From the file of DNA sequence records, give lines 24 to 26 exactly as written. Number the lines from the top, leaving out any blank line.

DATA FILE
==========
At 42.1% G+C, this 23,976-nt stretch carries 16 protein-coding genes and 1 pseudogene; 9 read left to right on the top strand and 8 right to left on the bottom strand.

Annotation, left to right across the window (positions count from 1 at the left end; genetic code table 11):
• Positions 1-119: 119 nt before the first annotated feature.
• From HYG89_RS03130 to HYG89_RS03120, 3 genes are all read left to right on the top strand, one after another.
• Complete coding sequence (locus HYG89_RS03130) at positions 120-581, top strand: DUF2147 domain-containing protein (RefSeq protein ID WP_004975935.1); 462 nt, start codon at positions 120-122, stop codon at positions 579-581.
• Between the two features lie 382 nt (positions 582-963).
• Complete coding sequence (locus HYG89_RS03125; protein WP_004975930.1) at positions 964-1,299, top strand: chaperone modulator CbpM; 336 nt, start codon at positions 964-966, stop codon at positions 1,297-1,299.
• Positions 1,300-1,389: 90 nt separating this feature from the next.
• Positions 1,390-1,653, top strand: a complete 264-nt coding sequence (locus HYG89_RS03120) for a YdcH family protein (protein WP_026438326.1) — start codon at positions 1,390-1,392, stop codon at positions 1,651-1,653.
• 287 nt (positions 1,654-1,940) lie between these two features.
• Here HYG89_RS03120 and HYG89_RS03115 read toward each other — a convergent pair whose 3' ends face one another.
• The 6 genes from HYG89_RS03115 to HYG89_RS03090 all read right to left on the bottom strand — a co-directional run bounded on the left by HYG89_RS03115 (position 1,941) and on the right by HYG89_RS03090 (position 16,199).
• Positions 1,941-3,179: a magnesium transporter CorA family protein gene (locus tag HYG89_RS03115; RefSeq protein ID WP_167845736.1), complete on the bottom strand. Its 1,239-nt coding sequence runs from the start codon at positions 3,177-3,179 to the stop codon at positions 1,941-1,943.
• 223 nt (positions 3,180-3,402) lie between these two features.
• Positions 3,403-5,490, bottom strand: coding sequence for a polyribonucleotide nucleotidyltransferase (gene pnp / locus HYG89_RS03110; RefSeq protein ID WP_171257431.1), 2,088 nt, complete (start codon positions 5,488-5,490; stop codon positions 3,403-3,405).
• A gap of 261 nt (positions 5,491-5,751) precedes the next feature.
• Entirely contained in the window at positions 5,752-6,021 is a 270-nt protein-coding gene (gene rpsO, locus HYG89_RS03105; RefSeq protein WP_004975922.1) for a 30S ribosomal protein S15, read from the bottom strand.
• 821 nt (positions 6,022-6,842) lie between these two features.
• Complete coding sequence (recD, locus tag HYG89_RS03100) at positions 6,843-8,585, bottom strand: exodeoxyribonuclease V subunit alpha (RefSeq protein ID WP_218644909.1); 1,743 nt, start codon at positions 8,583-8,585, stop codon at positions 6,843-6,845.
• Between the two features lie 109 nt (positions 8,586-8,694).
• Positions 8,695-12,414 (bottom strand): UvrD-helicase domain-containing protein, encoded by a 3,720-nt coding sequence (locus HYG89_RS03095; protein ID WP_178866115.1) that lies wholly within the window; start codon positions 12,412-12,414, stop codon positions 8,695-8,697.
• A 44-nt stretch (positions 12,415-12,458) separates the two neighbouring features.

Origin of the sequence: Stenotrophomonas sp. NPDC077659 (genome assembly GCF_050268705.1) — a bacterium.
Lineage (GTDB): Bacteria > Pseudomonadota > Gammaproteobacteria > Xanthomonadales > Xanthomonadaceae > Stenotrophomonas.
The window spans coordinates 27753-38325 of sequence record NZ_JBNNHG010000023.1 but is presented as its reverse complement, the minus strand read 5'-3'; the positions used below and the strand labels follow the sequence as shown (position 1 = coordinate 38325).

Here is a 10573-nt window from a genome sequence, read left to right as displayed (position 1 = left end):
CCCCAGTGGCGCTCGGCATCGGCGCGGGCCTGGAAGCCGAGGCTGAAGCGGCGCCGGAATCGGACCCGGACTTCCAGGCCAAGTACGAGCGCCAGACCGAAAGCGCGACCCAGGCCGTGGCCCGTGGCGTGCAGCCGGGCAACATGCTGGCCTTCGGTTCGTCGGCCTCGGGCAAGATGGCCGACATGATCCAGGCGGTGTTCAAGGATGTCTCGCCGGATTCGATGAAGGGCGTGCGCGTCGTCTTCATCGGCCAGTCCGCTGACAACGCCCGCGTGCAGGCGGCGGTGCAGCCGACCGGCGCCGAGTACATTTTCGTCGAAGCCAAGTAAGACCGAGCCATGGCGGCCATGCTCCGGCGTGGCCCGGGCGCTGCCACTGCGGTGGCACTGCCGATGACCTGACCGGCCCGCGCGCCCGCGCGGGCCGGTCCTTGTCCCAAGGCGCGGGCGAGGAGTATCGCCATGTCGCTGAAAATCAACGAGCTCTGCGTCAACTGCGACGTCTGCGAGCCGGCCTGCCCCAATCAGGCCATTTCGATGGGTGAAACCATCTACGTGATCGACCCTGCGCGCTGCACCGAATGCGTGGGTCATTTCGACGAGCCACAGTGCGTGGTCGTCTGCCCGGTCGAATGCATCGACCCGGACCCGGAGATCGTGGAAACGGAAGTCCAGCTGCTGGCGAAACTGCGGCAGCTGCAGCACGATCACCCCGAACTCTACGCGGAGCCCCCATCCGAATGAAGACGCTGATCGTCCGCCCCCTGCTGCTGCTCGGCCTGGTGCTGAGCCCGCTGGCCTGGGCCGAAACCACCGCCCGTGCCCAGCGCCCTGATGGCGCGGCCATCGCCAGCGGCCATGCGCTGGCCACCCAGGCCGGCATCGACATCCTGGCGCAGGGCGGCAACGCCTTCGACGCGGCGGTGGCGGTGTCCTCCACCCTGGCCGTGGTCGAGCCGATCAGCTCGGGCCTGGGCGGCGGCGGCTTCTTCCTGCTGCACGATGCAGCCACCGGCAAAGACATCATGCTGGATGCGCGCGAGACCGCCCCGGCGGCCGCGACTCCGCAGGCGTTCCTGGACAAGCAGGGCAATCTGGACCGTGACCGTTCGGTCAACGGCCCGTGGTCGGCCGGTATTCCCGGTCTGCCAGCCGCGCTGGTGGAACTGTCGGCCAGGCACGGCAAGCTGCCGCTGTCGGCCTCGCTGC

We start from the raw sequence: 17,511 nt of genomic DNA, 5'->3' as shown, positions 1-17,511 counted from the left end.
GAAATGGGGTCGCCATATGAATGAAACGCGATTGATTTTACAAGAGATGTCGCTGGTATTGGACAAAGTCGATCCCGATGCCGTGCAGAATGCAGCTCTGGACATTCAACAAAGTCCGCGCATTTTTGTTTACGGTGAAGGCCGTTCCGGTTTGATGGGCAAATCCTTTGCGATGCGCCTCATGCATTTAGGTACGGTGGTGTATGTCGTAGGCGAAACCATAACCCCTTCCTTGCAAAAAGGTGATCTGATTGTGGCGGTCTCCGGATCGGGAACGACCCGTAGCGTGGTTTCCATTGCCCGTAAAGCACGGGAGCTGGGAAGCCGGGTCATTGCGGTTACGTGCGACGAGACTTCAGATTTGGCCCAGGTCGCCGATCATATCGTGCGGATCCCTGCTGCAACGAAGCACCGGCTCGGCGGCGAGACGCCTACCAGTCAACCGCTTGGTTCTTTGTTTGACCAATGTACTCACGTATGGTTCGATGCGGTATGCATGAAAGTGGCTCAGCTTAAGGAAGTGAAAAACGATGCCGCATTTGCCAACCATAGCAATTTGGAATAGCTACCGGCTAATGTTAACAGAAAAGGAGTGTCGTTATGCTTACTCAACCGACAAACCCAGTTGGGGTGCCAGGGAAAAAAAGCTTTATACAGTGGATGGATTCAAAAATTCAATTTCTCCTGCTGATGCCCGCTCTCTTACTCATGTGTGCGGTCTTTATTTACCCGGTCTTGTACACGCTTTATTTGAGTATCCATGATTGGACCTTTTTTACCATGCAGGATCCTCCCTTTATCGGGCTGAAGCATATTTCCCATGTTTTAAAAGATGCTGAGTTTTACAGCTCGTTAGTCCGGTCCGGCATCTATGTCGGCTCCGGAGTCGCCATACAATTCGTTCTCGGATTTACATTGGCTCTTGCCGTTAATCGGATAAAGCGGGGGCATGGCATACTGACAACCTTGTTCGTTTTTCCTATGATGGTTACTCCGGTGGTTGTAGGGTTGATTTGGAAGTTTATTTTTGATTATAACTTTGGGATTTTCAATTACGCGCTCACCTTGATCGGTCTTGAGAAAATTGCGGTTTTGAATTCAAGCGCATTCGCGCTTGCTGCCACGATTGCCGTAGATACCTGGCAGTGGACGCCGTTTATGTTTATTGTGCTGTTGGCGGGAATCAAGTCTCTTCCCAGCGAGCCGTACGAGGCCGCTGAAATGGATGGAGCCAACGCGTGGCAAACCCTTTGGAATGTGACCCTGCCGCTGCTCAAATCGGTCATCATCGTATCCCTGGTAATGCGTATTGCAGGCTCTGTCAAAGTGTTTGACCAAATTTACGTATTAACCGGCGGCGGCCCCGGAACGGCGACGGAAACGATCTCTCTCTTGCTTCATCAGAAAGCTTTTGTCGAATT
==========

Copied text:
Lineage (GTDB): Bacteria > Pseudomonadota > Gammaproteobacteria > Xanthomonadales > Xanthomonadaceae > Stenotrophomonas.
The window spans coordinates 27753-38325 of sequence record NZ_JBNNHG010000023.1 but is presented as its reverse complement, the minus strand read 5'-3'; the positions used below and the strand labels follow the sequence as shown (position 1 = coordinate 38325).

Here is a 10573-nt window from a genome sequence, read left to right as displayed (position 1 = left end):